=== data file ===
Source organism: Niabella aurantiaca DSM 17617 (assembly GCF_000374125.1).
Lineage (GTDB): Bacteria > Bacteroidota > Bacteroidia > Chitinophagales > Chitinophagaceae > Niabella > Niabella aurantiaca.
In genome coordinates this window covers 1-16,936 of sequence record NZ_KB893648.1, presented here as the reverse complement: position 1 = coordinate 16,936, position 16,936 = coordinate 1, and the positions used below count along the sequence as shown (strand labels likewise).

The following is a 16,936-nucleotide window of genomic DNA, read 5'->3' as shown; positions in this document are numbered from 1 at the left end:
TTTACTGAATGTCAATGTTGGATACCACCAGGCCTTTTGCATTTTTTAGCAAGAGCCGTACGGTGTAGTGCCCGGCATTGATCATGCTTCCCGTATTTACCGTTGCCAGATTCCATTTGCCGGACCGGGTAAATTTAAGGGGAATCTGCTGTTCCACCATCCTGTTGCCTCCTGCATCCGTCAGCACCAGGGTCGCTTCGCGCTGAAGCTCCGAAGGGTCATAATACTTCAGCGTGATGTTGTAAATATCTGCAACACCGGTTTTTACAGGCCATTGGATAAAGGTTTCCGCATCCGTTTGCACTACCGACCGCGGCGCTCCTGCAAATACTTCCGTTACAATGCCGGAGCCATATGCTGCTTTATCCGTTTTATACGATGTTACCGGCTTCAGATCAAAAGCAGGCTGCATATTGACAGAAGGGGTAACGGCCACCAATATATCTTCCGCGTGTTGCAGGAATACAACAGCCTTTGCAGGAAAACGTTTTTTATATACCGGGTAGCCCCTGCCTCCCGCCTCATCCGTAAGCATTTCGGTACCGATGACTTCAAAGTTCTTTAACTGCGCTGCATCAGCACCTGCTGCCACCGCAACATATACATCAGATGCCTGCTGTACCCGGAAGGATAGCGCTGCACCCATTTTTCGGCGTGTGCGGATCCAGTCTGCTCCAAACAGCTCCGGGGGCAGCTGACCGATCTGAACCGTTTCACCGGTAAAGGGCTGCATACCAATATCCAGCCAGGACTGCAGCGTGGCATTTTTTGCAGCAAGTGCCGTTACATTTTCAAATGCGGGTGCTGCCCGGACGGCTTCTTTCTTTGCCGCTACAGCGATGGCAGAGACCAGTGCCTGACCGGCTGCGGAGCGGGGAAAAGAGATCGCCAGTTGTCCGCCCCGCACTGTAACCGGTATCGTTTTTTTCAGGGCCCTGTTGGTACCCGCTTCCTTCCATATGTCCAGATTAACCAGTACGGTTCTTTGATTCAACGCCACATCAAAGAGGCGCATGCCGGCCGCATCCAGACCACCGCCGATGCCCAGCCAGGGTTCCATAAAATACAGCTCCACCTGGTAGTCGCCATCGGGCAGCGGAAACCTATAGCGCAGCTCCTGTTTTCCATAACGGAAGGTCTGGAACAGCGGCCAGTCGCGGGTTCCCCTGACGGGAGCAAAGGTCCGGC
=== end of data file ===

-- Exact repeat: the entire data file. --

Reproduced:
Source organism: Niabella aurantiaca DSM 17617 (assembly GCF_000374125.1).
Lineage (GTDB): Bacteria > Bacteroidota > Bacteroidia > Chitinophagales > Chitinophagaceae > Niabella > Niabella aurantiaca.
In genome coordinates this window covers 1-16,936 of sequence record NZ_KB893648.1, presented here as the reverse complement: position 1 = coordinate 16,936, position 16,936 = coordinate 1, and the positions used below count along the sequence as shown (strand labels likewise).

The following is a 16,936-nucleotide window of genomic DNA, read 5'->3' as shown; positions in this document are numbered from 1 at the left end:
TTTACTGAATGTCAATGTTGGATACCACCAGGCCTTTTGCATTTTTTAGCAAGAGCCGTACGGTGTAGTGCCCGGCATTGATCATGCTTCCCGTATTTACCGTTGCCAGATTCCATTTGCCGGACCGGGTAAATTTAAGGGGAATCTGCTGTTCCACCATCCTGTTGCCTCCTGCATCCGTCAGCACCAGGGTCGCTTCGCGCTGAAGCTCCGAAGGGTCATAATACTTCAGCGTGATGTTGTAAATATCTGCAACACCGGTTTTTACAGGCCATTGGATAAAGGTTTCCGCATCCGTTTGCACTACCGACCGCGGCGCTCCTGCAAATACTTCCGTTACAATGCCGGAGCCATATGCTGCTTTATCCGTTTTATACGATGTTACCGGCTTCAGATCAAAAGCAGGCTGCATATTGACAGAAGGGGTAACGGCCACCAATATATCTTCCGCGTGTTGCAGGAATACAACAGCCTTTGCAGGAAAACGTTTTTTATATACCGGGTAGCCCCTGCCTCCCGCCTCATCCGTAAGCATTTCGGTACCGATGACTTCAAAGTTCTTTAACTGCGCTGCATCAGCACCTGCTGCCACCGCAACATATACATCAGATGCCTGCTGTACCCGGAAGGATAGCGCTGCACCCATTTTTCGGCGTGTGCGGATCCAGTCTGCTCCAAACAGCTCCGGGGGCAGCTGACCGATCTGAACCGTTTCACCGGTAAAGGGCTGCATACCAATATCCAGCCAGGACTGCAGCGTGGCATTTTTTGCAGCAAGTGCCGTTACATTTTCAAATGCGGGTGCTGCCCGGACGGCTTCTTTCTTTGCCGCTACAGCGATGGCAGAGACCAGTGCCTGACCGGCTGCGGAGCGGGGAAAAGAGATCGCCAGTTGTCCGCCCCGCACTGTAACCGGTATCGTTTTTTTCAGGGCCCTGTTGGTACCCGCTTCCTTCCATATGTCCAGATTAACCAGTACGGTTCTTTGATTCAACGCCACATCAAAGAGGCGCATGCCGGCCGCATCCAGACCACCGCCGATGCCCAGCCAGGGTTCCATAAAATACAGCTCCACCTGGTAGTCGCCATCGGGCAGCGGAAACCTATAGCGCAGCTCCTGTTTTCCATAACGGAAGGTCTGGAACAGCGGCCAGTCGCGGGTTCCCCTGACGGGAGCAAAGGTCCGGC